If you have consciously or serendipitiously arrived here, welcome. I’m Fran, aka Redondowriter, and my interests include family, friends, writing, reading, art, computers, storytelling, spirituality, photography, animals—and exploring the layers of everyday life.
I wonder if there is an elementary school in the nation that doesn't have a Halloween parade. It was a long time ago, but I sure remember being in them when I was a kid--although I have no memory of any costume I ever wore.
So, it was delightful to go to my grandson's Halloween parade today and to the concert that followed.
This is Fritz, age 6, who is an officer and a gentleman and a kindergartner.
Unforftunately, I didn't get any pictures of Henry in the parade but he looked like Napoleon to me. I did get a picture of the boy's mom, however. Be sure to read the sign around her neck, which I'm embarrassed to say she had to explain to me. I had forgotten the witch part.
And this is a dear friend, who though retired, often subs at school.
Yesterday I posted about the Tibetan monks who came to my school to create a sand mandala. Part of this painstakingly beautiful and detailed process is the deconstruction of the creation which began at 2:30 p.m. The library was packed with children from 5 to 18, faculty, staff, parents. Everyone was mesmerized. The children were raptly attentive. The man who came with the monks explained the impermanence of the mandala and a beautiful ceremony followed with lots of chanting and instruments. I saw several people with tears in their eyes--and I was one of those people.
Here are two photos of the mandala when it was completed. The spokesman said this is a simple mandala but the larger ones take days to make--with the deconstruction being the sacred culmination.
The monks wore special clothing for the deconstruction ceremony--very colorful. The following photos show the monks in ceremonial dress and then one of the deconstruction itself. I will never, ever forget this.
The grains of sand ultimately lay in a small pile in the center of the table. Then the monks, using a small brass tool, filled tiny bags with sand for those who wanted to take some sand home. I got really teary when I got my sand and I thought to myself, "I want to have my family bury me with these grains of sand."
If you go to YouTube and type sand mandalas, there are countless videos of various sizes of mandalas you can see. I'm still feeling awe struck.
When I first wake up in the morning, I lie in bed for a while and say what I call my gratitudes. Then I briefly pray for a safe day and ask that when miracles are happening around me, I’ll be “awake” enough to notice. I'm of a mind that miracles absolutely bombard us continuously, but we're too busy to notice.
Imagine my surprise and delight to come into my office at school this morning, which is in the library, and the first thing I noticed were Tibetan monks at work. Something was very, very different than usual. At the far end of the room was a puja table with a photo of the Dalai Lama, another table with artists tools, and a tall black table with a few robed Tibetan monks drawing the outlines for what I later found out was to be a two-day creation of a sacred Tibetan art form, the Sand Mandala.
All day long I’ve had meetings inside my office so I missed the opening ceremony at 10 a.m., but could hear the chanting and instruments right outside the door. Students, faculty and staff streamed through the library the entire day and I’ve never heard the library so quiet. Even the smallest of children was deeply respectful and amazingly focused. Photos were allowed. Even my two young grandsons (6 and 7) came to watch. Periodically I’ve gone out to snap photos and simply sit quietly watching them. Just watching them is a form of meditation.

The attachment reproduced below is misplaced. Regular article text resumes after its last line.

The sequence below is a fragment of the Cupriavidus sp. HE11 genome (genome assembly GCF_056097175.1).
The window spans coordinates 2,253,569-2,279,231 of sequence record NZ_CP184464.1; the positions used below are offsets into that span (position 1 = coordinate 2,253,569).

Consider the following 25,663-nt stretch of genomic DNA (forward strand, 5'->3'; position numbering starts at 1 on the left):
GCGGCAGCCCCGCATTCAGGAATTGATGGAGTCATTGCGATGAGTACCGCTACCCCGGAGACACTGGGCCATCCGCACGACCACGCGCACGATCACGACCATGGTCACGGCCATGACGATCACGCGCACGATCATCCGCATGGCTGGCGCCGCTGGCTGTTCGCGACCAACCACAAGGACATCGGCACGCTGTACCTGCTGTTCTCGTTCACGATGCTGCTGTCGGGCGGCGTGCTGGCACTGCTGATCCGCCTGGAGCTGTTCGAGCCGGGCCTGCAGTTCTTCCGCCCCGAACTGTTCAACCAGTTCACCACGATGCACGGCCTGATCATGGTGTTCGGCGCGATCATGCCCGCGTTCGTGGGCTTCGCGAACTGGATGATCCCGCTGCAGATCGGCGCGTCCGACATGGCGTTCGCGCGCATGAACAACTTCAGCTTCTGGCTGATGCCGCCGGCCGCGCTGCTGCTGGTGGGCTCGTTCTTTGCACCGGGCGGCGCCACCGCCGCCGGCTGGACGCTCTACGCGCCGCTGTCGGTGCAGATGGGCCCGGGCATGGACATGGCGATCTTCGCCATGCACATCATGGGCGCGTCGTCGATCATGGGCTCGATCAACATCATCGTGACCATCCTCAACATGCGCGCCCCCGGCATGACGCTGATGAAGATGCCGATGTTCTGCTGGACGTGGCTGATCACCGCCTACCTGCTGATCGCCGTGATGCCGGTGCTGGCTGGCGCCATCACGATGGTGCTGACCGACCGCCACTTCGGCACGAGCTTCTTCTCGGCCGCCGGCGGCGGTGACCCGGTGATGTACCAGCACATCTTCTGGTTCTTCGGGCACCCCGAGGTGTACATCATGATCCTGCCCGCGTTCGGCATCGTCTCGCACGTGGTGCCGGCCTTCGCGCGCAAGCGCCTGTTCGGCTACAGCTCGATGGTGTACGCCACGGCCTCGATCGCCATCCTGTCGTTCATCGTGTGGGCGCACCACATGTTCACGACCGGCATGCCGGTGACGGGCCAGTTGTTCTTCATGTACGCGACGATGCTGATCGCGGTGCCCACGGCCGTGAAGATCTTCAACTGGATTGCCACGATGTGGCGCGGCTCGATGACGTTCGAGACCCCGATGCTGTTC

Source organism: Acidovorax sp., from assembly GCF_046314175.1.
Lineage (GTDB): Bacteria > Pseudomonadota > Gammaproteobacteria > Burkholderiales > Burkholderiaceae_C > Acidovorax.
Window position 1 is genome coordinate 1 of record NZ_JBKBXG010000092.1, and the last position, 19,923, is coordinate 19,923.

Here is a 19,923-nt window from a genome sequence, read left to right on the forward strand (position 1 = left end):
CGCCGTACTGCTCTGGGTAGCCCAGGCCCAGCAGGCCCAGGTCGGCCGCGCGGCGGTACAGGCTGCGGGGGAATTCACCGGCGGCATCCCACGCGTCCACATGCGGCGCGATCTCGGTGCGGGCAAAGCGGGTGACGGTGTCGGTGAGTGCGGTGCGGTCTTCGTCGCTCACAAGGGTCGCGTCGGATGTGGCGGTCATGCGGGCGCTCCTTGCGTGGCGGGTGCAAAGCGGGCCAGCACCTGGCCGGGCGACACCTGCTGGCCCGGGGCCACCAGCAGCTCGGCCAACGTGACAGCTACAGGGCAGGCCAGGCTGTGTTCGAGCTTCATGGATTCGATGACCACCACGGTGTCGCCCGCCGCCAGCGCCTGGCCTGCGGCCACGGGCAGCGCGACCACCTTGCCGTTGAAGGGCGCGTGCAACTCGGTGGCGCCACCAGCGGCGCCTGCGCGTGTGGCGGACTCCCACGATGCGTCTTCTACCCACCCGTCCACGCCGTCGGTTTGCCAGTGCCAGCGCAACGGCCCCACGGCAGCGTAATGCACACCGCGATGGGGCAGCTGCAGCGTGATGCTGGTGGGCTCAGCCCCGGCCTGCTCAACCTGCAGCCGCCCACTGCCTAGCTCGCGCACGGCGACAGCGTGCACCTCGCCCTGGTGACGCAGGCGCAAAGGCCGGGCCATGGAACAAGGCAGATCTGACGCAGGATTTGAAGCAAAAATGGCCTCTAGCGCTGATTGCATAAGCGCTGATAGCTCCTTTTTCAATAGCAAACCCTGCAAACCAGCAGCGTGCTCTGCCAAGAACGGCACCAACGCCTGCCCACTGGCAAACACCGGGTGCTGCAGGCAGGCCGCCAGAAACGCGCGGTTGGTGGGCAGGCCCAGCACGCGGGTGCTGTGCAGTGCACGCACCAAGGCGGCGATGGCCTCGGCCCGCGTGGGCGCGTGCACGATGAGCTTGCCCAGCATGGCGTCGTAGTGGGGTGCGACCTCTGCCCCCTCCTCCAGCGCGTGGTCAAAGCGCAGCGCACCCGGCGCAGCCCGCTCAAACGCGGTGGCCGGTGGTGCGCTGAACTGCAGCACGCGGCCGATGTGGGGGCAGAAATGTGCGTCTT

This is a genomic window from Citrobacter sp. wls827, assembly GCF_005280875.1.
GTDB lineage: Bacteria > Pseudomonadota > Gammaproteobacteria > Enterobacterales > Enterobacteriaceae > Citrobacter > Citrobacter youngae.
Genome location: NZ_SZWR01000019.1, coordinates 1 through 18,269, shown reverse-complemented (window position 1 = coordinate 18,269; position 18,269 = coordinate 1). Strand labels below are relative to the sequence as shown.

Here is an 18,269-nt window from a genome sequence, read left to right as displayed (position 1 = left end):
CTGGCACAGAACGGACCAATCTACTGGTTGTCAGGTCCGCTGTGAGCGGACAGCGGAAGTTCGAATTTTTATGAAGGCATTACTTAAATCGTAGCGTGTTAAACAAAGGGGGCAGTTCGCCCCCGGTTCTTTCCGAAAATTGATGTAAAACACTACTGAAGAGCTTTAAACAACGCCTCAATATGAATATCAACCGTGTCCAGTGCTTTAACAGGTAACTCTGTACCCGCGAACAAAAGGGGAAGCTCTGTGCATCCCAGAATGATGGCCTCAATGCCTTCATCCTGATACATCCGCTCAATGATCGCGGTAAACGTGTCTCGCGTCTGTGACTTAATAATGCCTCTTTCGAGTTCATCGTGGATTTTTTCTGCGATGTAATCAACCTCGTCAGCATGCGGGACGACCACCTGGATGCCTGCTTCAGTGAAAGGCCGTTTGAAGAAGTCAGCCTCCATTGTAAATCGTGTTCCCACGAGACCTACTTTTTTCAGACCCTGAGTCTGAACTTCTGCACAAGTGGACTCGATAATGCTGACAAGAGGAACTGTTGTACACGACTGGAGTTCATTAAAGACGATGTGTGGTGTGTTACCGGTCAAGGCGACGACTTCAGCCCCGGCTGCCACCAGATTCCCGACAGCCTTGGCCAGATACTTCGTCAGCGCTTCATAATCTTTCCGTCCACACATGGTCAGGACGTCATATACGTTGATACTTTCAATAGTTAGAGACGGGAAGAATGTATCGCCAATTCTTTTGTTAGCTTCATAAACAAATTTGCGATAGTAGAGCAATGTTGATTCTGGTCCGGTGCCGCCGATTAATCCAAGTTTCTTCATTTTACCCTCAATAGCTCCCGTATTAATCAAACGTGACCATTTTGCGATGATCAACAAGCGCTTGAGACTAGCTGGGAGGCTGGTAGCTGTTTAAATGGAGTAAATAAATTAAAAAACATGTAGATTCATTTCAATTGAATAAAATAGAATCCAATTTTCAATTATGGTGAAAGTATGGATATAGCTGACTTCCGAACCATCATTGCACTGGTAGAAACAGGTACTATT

If you Google sand mandalas, you will find countless sites with photos of monks at work. If you click on this Tibetan healing mandala link you will find detailed information.
In a nutshell, the Tibetan mandala is a tool for gaining wisdom and compassion and generally is depicted as a tightly balanced, geometric composition wherein deities reside. The principal deity is housed in the center. (I draw mandalas in my art journal periodically and have long been fascinated with them.) The mandala serves as a tool for guiding individuals along the path to enlightenment. Monks meditate upon the mandala, imagining it as a three-dimensional palace. The deities who reside in the palace embody philosophical views and serve as role models. The mandala's purpose is to help transform ordinary minds into enlightened ones.
Sand mandalas constructed from sand are unique to Tibetan Buddhism and are believed to effect purification and healing. Typically, a great teacher chooses the specific mandala to be created. Monks then begin construction of the sand mandala by consecrating the site with sacred chants and music. Next, they make a detailed drawing from memory. Over a number of days, they fill in the design with millions of grains of colored sand. At its completion, the mandala is consecrated. The monks then enact the impermanent nature of existence by sweeping up the colored grains and dispersing them in flowing water.
I’m working late tonight and the tall black table is cordoned off until morning. Our phona-thon starts in the library tonight and here's this incredible symbol just sitting there while life continues on. I swear, however, there is an energy in this building that could blow the roof off. You can be sure I won't miss the closing ceremony scheduled for 2:30 p.m. tomorrow.
Wow, when I woke up this morning little did I know that something so amazing would happen. Following are a few photos.
Just when you thought I was gone forever, I've resurfaced to say Happy Halloween from Sophia and me.
I look at her little wasp waist and hourglass figure and remember when I looked like that long ago.
I got her dress and and wig from a garage sale for next to nothing. Her hat, necklace and flowers are from the 99 Cent Store.